Director – Eli Craig, Screenplay – Eli Craig & Morgan Jurgenson, Producers – Morgan Jurgenson, Albert Klychak, Rosanne Milliken & Deepak Nayar, Photography – David Geddes, Music – Mike Shields, Visual Effects – Anthem Visual Effects Inc (Supervisor – Lee Wilson), Special Effects – FlickerFX (Supervisor – Jason Paradis), Production Design – John Blackie. Production Company – Deepak Mayar/Thomas Augsberger/Urban Island/Gynormous Pictures.
Tyler Labine (Dale), Alan Tudyk (Tucker), Katrina Bowden (Allison), Jesse Moss (Chad), Philip Granger (Sheriff), Brandon McLaren (Jason), Christie Lang (Naomi), Chelan Simmons (Chloe), Travis Nelson (Chuck), Alexander Arsenault (Todd), Adam Beauchesne (Mitch), Joseph Sutherland (Mike), Karen Reigh (Cheryl)
A group of college kids travel through the Appalachian Mountains on break. At a roadside store, they meet hillbillies Tucker and Dale who are travelling to a holiday cabin that Tucker has brought up at Morris Lake. When the shy Dale goes over to say hello, the group feel threatened and flee. Up at the lake, Tucker and Dale are fishing when they see Allison stripping off to go skinny-dipping. Scared at seeing them, she falls in and hits her head. Tucker and Dale drag her out of the water but the others think that the hillbillies have knocked out and abducted her. Allison comes around at the cabin where she and the simple but friendly Dale strike it off. Chad organises the college kids to mount an attack on the cabin to rescue her. However, things go wrong and several of the kids end up accidentally killing themselves in various ways. The rest of the group believe Tucker and Dale are responsible and regard them as inhuman monsters. Chad prepares the group for a bare-handed fight to the death.
When it first came out, Tucker and Dale vs Evil seemed in danger of becoming a cult film. One is not entirely sure if it has sustained the necessary legs after its initial release to sustain such a reputation. It was a debut feature for Eli Craig, the son of Sally Field and a former actor who has appeared in a handful of minor roles, including playing the young Tommy Lee Jones in Space Cowboys (2000).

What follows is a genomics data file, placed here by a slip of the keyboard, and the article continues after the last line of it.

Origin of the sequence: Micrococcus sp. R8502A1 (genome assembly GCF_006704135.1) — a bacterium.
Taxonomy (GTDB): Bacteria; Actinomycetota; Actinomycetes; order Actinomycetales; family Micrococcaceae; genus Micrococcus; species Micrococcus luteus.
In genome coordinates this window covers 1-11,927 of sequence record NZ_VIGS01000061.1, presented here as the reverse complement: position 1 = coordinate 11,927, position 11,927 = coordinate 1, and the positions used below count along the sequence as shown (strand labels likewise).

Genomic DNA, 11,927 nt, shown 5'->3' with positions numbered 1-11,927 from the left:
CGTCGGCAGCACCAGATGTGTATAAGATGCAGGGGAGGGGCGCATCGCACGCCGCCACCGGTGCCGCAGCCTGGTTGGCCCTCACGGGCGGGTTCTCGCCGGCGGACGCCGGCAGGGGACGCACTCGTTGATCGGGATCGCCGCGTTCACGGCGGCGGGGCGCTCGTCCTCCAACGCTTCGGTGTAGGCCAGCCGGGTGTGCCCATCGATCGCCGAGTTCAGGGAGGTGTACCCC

Tucker and Dale vs Evil has an amusing joke as its central premise. It takes a classic Backwoods Brutality film like Deliverance (1972), The Last House on the Left (1972), The Texas Chain Saw Massacre (1974), The Hills Have Eyes (1977) or Mother’s Day (1980), in which a group of city slickers usually in the form of a party of teenagers or college kids gets lost in the backwoods and are hunted and slaughtered by psychopathic in-bred hillbillies. (See Backwoods Brutality Films).
Eli Craig’s amusing take is to reverse the sympathies that operate in these films. Here the hillbillies are not psychopathic in-breds but just a couple of simple unworldwise innocents. The college kids are the usual bunch of faceless victims. Here the traditional bare-handed war of survival between the two sides that you get in a Backwoods Brutality film turns out to be a misunderstanding that grows out of prejudice towards the hillbillies on the part of the college kids, something that is amplified into red-blooded war by the group’s domineering leader (Jesse Moss).
All of the despatches of the college kids are rather amusingly put down to a series of accidents where they are constantly managing to impale themselves on logs or run into wood chipping machines – the film has a surreal absurdity when it comes to the contortions of improbability that allows this to happen to almost everyone who comes near Tucker and Dale. With equal improbability, the person who would normally be the Final Girl (Katrina Bowden) ends up being attracted to Tyler Labine’s Dale.
All of this amusingly handled, although in the end Tucker and Dale vs Evil reveals itself as a one-joke film. There is never much more to it beyond the constant series of accidents combined with comic reversals and misunderstandings. There is a certain goofy stupidity to watching everything play out that gives the film a likeable amusement, although this never rises to any riotous heights.
The film’s one find is Canadian comedy actor Tyler Labine who plays Dale, a role that could easily have become a dim-witted comic caricature, with a gauche innocence that develops a likeable adorableness that any mother would want to adopt.
Eli Craig subsequently directed the tv pilot of Zombieland (2013) and Little Evil (2017), which similarly parodies/inverts the cliches of the Antichrist/Devil Child film.